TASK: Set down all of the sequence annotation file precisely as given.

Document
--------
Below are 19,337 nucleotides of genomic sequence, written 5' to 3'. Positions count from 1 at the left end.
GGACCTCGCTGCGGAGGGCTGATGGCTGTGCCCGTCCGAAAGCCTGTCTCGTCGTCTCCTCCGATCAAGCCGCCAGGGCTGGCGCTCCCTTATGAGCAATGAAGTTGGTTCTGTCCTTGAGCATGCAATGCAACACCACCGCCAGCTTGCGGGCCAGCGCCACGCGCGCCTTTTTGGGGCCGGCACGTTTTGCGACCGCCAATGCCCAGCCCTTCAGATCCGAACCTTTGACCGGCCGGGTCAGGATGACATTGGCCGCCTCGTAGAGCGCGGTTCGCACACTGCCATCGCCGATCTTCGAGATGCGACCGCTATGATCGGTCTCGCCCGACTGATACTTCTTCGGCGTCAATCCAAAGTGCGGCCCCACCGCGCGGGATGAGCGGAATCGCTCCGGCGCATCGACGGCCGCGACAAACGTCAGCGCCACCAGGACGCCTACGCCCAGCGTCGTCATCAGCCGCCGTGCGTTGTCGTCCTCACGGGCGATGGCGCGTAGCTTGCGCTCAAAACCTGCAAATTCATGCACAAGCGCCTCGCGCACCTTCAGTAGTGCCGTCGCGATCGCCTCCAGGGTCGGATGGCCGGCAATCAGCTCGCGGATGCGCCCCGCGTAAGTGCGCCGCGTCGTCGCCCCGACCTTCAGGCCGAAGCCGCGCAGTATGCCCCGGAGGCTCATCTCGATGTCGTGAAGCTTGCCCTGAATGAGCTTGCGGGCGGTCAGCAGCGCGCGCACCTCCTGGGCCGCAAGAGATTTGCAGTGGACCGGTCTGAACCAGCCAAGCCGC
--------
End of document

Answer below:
Below are 19,337 nucleotides of genomic sequence, written 5' to 3'. Positions count from 1 at the left end.
GGACCTCGCTGCGGAGGGCTGATGGCTGTGCCCGTCCGAAAGCCTGTCTCGTCGTCTCCTCCGATCAAGCCGCCAGGGCTGGCGCTCCCTTATGAGCAATGAAGTTGGTTCTGTCCTTGAGCATGCAATGCAACACCACCGCCAGCTTGCGGGCCAGCGCCACGCGCGCCTTTTTGGGGCCGGCACGTTTTGCGACCGCCAATGCCCAGCCCTTCAGATCCGAACCTTTGACCGGCCGGGTCAGGATGACATTGGCCGCCTCGTAGAGCGCGGTTCGCACACTGCCATCGCCGATCTTCGAGATGCGACCGCTATGATCGGTCTCGCCCGACTGATACTTCTTCGGCGTCAATCCAAAGTGCGGCCCCACCGCGCGGGATGAGCGGAATCGCTCCGGCGCATCGACGGCCGCGACAAACGTCAGCGCCACCAGGACGCCTACGCCCAGCGTCGTCATCAGCCGCCGTGCGTTGTCGTCCTCACGGGCGATGGCGCGTAGCTTGCGCTCAAAACCTGCAAATTCATGCACAAGCGCCTCGCGCACCTTCAGTAGTGCCGTCGCGATCGCCTCCAGGGTCGGATGGCCGGCAATCAGCTCGCGGATGCGCCCCGCGTAAGTGCGCCGCGTCGTCGCCCCGACCTTCAGGCCGAAGCCGCGCAGTATGCCCCGGAGGCTCATCTCGATGTCGTGAAGCTTGCCCTGAATGAGCTTGCGGGCGGTCAGCAGCGCGCGCACCTCCTGGGCCGCAAGAGATTTGCAGTGGACCGGTCTGAACCAGCCAAGCCGC